Not only are they kind towards foreign tourists, Iranians are well-mannered and soft-spoken. I love listening to them speak in Farsi for the language sounds wonderfully poetic and just as well that the Persian culture is renowned for their poetry. Because of their genteel nature, Iranians despise poor behavior, as such, they speak gently and respectfully towards one another. Once again, that was apparent upon arriving in Esfahan.

Mustafa is a local guy from Shiraz, and I could sense that he wasn’t sure of the route to our hotel in the city centre because he stopped three times to ask for directions. Each time he stopped to ask for help, be it from a young or elderly person, they gladly gave information. No one was rude to him or looked away to avoid giving help. Even at the traffic lights – as the lights turned green, a truck driver continued to give directions to Mustafa for additional five seconds, and yet no one honked at us!

Bicycles for rent

My sister and I found it very surprising because it is uncommon in my home country Malaysia where people are afraid of strangers stopping to ask for directions. Many Malaysians are generally not familiar with street names, they rely on landmarks instead. Also, there have had been snatch theft incidents on the pretext of asking for directions. As a result, Malaysians are more wary than usual – they either walk away or brush off the stranger.

But not in Iran.

*****

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Kathleen is a travel writer and blogger from Kuala Lumpur, Malaysia. She blogs at Kat Pegi Mana: Where Is Kat Going . Her friends often ask her, “Where is Kat Going”, whenever they meet for they see the wanderlust in her! Through her blog and writing, Kathleen aims to inspire people to appreciate and connect with various heritage and cultures around the world.

You may also want to read some of the earlier posts on the same theme.
Kindness on the Road
Surviving America
Good deed not dead!
Lost and found

If you have been helped by someone during your travels and want to share your story with the world, feel free to connect with me in comments section.

If you want to travel places with us, I suggest you to join us on my Facebook travel page.
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Finnair Review Economy Class A330-300 https://www.lemonicks.com/europe/finland/finnair-review-economy-class-a330-300/ https://www.lemonicks.com/europe/finland/finnair-review-economy-class-a330-300/#comments Fri, 23 Jun 2017 03:51:19 +0000 https://www.lemonicks.com/?p=20285

I looked down through my window. I was flying over a range of some barren mountains with sporadic snow covered peaks in sight. Where was I exactly? My immediate reaction was to look at the screen in front of my seat. The flight map showed we had crossed Pakistan and now I was flying over Kabul, Afghanistan. Afghanistan, one of my dream destinations. At least I could see how it looks from above. 🙂

As the flight moved further up north, the brown mountains changed into sparkling white. It looked like the glistening snow was inviting me with open arms. … Read the rest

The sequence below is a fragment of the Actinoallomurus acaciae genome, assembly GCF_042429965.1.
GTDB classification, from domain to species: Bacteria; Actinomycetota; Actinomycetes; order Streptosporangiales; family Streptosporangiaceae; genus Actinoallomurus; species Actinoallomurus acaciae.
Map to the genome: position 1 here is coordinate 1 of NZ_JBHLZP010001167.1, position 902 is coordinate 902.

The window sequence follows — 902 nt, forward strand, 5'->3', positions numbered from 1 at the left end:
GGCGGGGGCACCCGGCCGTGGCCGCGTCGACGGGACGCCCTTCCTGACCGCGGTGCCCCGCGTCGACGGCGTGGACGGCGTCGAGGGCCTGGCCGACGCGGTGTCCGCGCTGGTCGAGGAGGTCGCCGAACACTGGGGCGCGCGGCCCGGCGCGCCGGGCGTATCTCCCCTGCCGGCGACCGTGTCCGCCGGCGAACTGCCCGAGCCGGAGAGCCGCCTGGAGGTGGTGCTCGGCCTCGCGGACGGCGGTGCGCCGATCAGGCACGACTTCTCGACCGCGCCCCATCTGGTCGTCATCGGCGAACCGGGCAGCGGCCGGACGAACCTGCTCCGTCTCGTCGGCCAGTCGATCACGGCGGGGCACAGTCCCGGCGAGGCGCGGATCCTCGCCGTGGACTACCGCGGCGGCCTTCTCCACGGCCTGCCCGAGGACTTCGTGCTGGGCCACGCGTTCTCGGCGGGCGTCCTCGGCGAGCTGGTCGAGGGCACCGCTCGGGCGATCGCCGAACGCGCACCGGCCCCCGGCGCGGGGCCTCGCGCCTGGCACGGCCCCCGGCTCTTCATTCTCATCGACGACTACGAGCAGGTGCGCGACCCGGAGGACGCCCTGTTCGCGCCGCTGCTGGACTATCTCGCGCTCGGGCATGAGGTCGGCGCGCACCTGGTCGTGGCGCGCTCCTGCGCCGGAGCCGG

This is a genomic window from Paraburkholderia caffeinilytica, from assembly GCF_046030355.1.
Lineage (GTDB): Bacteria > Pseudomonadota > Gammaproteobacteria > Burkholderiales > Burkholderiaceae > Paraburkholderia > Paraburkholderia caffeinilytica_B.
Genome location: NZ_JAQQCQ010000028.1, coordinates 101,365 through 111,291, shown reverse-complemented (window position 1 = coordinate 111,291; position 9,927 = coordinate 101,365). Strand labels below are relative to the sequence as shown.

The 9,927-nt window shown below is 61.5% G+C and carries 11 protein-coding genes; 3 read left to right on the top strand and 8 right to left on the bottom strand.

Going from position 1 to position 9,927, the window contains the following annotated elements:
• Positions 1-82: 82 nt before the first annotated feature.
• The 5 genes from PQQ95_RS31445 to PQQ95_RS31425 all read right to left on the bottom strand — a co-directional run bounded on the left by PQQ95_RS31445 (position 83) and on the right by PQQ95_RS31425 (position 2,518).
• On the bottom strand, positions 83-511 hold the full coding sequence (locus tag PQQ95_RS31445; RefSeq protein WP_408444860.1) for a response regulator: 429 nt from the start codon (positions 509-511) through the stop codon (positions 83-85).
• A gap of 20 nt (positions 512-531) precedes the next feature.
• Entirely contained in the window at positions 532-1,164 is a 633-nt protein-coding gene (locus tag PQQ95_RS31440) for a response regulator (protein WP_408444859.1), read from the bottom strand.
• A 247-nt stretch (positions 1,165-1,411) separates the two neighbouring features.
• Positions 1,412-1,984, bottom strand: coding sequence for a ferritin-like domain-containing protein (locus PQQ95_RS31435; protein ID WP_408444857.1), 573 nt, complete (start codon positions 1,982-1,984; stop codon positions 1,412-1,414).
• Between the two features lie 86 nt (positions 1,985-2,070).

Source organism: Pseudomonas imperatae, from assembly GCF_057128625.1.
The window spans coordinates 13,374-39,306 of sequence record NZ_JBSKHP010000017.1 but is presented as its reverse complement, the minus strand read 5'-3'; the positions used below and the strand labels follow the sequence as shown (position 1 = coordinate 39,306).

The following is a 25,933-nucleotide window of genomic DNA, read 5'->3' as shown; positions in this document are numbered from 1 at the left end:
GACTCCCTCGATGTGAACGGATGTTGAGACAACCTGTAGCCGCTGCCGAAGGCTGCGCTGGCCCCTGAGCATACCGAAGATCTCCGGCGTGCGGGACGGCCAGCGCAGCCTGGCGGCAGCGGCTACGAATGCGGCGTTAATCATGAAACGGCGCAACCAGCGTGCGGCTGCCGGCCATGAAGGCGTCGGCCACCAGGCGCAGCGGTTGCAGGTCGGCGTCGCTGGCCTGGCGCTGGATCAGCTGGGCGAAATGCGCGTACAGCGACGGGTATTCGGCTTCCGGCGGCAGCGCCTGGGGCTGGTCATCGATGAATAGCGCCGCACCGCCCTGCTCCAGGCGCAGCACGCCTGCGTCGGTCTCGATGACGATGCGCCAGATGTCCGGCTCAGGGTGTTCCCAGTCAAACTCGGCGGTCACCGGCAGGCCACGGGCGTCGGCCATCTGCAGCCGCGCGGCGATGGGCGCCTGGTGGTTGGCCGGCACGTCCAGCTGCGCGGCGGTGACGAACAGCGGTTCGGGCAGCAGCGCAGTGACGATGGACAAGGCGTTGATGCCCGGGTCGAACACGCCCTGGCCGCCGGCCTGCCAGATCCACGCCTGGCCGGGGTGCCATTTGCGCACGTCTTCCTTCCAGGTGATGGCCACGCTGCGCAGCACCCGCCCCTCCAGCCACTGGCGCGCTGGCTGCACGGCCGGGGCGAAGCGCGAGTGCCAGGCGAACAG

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I looked down through my window. I was flying over a range of some barren mountains with sporadic snow covered peaks in sight. Where was I exactly? My immediate reaction was to look at the screen in front of my seat. The flight map showed we had crossed Pakistan and now I was flying over Kabul, Afghanistan. Afghanistan, one of my dream destinations. At least I could see how it looks from above. 🙂

As the flight moved further up north, the brown mountains changed into sparkling white. It looked like the glistening snow was inviting me with open arms. To say I was excited, would be an understatement!

It was not the first time I was flying to Europe. For me, going to Europe is like going to my comfort zone. But I hadn’t visited any Nordic country before. And I hadn’t flown Finnair before! And neither disappointed me. 🙂
Finnair doesn’t fly from Mumbai but it has direct flights to Helsinki from Delhi thrice a week. It takes 7 and half hours to reach Helsinki.

Here is, how my experience with Finnair was.

Finnair means ‘Your shortcut to Europe’.

At the airport:

My flight was in the morning at 10:40 AM and in my opinion it’s a convenient time to fly out compared to those early morning/late night flights. I could sleep well through the night and left for airport after a quick breakfast. The flight was on time.

On reaching Delhi airport everything was done very smoothly. While boarding I was pleasantly surprised to see flock of Indians traveling by Finnair. Of all the popular airlines, why would Indians prefer Finnair, so I thought. Later I came to know, Finnair is a favourite with not only Indians, but many other fliers as well. First and foremost reason, you can break your journey and explore Finland at no extra cost!

Like many airlines, Finnair has also introduced a Stopover in Finland Program for long-haul passengers traveling between North America and Europe or Asia. The idea is to offer passengers a small holiday up to 5 days, in order to break up what is a long journey. Isn’t it a fantastic idea? If you are travelling between Asia, Europe and the USA, you get to explore what may be a new country for you? The Finnair website also helps you book a hotel or activities in your choice of town in Finland.

In-flight Services:



This is an area where one forms an impromptu opinion about the airlines he or she is travelling. That’s what matters the most to most of the passengers. The in-flight services. Right?